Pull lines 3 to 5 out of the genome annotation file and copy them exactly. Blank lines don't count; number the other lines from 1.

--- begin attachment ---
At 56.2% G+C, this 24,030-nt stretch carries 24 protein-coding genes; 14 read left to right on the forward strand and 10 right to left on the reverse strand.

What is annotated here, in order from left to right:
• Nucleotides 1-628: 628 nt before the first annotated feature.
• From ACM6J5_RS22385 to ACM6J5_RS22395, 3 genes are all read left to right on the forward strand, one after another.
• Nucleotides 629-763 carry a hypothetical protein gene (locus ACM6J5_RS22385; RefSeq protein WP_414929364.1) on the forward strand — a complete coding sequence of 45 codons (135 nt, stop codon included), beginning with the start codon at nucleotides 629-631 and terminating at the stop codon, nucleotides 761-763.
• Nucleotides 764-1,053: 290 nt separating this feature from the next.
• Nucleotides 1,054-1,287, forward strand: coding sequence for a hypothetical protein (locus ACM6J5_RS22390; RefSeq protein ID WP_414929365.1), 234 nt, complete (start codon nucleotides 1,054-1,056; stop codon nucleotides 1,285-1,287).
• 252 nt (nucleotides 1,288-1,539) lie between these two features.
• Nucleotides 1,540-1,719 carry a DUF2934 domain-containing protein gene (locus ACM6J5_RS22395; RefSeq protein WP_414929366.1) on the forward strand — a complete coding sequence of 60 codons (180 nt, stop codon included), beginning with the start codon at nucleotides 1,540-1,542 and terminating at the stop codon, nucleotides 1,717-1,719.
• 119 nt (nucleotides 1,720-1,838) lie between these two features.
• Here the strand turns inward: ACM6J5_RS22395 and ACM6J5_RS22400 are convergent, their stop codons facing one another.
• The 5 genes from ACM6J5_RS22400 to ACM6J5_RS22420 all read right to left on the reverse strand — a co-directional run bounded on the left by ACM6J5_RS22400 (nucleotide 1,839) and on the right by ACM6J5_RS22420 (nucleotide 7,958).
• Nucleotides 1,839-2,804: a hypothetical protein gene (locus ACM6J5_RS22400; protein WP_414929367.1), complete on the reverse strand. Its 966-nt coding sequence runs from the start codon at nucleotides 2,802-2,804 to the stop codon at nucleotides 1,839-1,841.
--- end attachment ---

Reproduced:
• Nucleotides 1-628: 628 nt before the first annotated feature.
• From ACM6J5_RS22385 to ACM6J5_RS22395, 3 genes are all read left to right on the forward strand, one after another.
• Nucleotides 629-763 carry a hypothetical protein gene (locus ACM6J5_RS22385; RefSeq protein WP_414929364.1) on the forward strand — a complete coding sequence of 45 codons (135 nt, stop codon included), beginning with the start codon at nucleotides 629-631 and terminating at the stop codon, nucleotides 761-763.